European bourses sold off on Thursday, with further delays in the bailout deal without which Greece could face a messy default sending risk aversion to one-month highs and hitting bank shares.
The decision on the second aid package for Athens - needed to avoid a messy default with unpredictable consequences for the rest of Europe - proved elusive on Wednesday night, postponing the matter until at least Monday.
Euro zone officials are also considering the possibility of delaying part or all of the cash.
The FTSE Eurofirst 300 index was down 0.7 percent at 1,068.40 by 0900 GMT, retreating from the previous session's six-month intra-day highs as investors locked in some of the profits from a rally which has seen the market jump 17 percent since late November.
The FTSE 100 and the CAC 40 each lost around 0.7 percent, while the DAX was down 1.3 percent.
Risk aversion as measured by implied volatility on Europe's top stocks surged 6.6 percent to its highest since mid-January, while the euro hit three-week lows against the dollar and government bonds rose.
"It's mostly because of the Greek issue," Francois Duhen, strategist at CM-CIC Securities in Paris, said. "The stock exchange rebound was too fast."
He noted that European shares have performed almost perfectly in tandem with the U.S. stock market, which is also up 17 percent since late November - suggesting that investors have not yet priced in a chaotic default for Greece and thus increasing intraday sensitivity to news on the issue.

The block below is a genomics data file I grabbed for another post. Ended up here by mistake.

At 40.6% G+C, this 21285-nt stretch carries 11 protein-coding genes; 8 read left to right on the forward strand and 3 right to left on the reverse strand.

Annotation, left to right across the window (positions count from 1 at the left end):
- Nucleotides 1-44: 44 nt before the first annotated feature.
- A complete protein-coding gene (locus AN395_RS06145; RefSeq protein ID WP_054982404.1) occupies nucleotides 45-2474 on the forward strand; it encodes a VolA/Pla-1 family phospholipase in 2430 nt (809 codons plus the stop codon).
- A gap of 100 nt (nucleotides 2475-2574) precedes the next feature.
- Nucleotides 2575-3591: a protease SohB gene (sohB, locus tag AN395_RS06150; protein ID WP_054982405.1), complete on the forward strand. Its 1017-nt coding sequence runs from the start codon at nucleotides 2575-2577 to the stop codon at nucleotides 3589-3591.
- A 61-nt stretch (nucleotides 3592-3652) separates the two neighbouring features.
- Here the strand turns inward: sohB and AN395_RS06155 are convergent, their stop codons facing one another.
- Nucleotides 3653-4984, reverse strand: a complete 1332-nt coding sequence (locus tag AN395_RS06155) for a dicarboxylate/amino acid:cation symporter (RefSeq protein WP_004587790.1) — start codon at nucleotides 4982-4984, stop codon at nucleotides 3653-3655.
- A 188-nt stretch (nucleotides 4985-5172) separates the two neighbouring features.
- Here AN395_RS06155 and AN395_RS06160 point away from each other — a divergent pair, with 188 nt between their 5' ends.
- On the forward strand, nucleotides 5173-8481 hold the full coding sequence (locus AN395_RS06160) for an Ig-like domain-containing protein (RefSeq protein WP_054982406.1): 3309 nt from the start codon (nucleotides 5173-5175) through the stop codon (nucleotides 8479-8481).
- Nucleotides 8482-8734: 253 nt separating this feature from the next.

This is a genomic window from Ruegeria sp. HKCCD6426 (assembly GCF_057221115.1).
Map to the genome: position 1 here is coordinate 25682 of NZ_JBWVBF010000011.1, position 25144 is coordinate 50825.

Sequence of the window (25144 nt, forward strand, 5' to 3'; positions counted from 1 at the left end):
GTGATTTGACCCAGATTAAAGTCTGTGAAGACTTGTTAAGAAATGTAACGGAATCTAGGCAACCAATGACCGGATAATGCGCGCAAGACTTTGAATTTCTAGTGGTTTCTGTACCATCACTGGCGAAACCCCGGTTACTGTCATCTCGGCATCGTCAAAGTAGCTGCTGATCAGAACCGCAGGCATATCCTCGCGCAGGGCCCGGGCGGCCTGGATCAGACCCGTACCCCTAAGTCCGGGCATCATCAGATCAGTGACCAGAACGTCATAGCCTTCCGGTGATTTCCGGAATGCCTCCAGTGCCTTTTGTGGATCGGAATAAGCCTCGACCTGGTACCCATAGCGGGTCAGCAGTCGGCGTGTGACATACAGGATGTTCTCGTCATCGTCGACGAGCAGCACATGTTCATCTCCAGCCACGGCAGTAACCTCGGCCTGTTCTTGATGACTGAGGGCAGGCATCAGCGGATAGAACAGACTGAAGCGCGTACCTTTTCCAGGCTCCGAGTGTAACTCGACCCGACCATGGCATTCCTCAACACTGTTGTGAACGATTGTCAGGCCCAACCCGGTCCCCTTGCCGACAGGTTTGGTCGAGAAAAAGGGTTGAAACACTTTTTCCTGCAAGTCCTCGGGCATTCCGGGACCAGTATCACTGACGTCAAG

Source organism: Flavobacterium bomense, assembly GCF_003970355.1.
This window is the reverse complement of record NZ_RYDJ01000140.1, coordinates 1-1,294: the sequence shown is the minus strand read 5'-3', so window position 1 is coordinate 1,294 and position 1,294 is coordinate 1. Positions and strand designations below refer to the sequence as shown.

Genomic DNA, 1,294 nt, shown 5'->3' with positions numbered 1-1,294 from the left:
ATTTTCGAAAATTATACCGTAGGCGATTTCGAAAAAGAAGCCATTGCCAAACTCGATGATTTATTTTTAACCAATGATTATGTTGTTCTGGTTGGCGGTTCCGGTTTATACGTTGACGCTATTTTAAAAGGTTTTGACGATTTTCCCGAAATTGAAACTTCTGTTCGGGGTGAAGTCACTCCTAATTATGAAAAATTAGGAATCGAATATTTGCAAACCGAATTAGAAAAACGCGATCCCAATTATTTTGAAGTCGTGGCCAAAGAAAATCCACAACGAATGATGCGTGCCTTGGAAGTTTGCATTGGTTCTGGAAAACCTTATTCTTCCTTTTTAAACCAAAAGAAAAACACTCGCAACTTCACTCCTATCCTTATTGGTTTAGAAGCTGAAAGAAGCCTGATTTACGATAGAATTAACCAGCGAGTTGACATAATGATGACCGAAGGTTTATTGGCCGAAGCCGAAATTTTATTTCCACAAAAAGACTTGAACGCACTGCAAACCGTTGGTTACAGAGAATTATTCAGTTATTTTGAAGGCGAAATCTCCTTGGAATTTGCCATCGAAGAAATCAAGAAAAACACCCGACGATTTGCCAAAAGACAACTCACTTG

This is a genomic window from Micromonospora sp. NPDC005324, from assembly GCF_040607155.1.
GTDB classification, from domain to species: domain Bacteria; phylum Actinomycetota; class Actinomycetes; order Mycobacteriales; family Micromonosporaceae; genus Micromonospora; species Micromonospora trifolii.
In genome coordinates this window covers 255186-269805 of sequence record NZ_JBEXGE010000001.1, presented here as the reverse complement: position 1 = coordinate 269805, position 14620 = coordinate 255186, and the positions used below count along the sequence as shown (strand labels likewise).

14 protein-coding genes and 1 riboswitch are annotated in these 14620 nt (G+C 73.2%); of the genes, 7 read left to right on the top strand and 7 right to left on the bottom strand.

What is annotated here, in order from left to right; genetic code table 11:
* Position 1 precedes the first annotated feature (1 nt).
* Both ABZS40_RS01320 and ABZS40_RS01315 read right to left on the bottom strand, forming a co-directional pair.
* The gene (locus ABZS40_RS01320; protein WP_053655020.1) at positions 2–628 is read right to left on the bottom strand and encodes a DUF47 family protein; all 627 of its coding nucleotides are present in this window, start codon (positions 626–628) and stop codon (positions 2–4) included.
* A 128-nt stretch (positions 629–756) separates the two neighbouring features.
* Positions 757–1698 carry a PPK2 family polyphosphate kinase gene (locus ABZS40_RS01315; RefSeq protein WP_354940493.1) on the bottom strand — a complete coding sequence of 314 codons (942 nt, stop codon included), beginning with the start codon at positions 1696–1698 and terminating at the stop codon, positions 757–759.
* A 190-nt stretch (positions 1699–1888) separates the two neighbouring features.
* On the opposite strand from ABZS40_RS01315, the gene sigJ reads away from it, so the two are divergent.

"If we price in a bad scenario we could go down 5 percent. If people wonder whether Greece will stay within Europe, there will be pressure on the whole of Europe," he said.
Europe's debt crisis is already taking its toll on companies, with Dutch staffing firm Randstad blaming it for a net fourth quarter loss. Randstad shares fell 7 percent, topping the FTSE Eurofirst loser board.
Writedowns on Greek sovereign debt hit profits at France's second-biggest listed bank Societe Generale, sending its shares 2.9 percent lower.
The banking sector - whose volatile shares have closely tracked swings in Greek negotiations and risk appetite in recent days - fell 2.1 percent.
Also weighing on sentiment was weak investment data from China - a key powerhouse of global growth - and Moody's warning that it may cut ratings for 17 global and 114 European financial institutions.
The latest move has also darkened the technical outlook, with the Euro Stoxx 50 breaking below the first key support at 2,470. It was last down 1.25 percent at 2,463 points.
"The move lower may still be a correctional move, but it could also turn out more ugly than just a blip," technical strategists at SEB said in a note.
"Below a short-term equality point at 2,448 would hint of a larger correction/trend-shift unfolding and put attention to a lower November/February parallel, now at 2,419, a reaction low at 2,397 and then the cloud beneath."
On the flip side, strong results boosted Europe's largest computer consultancy Capgemini, oil services group Technip and French car maker Renault.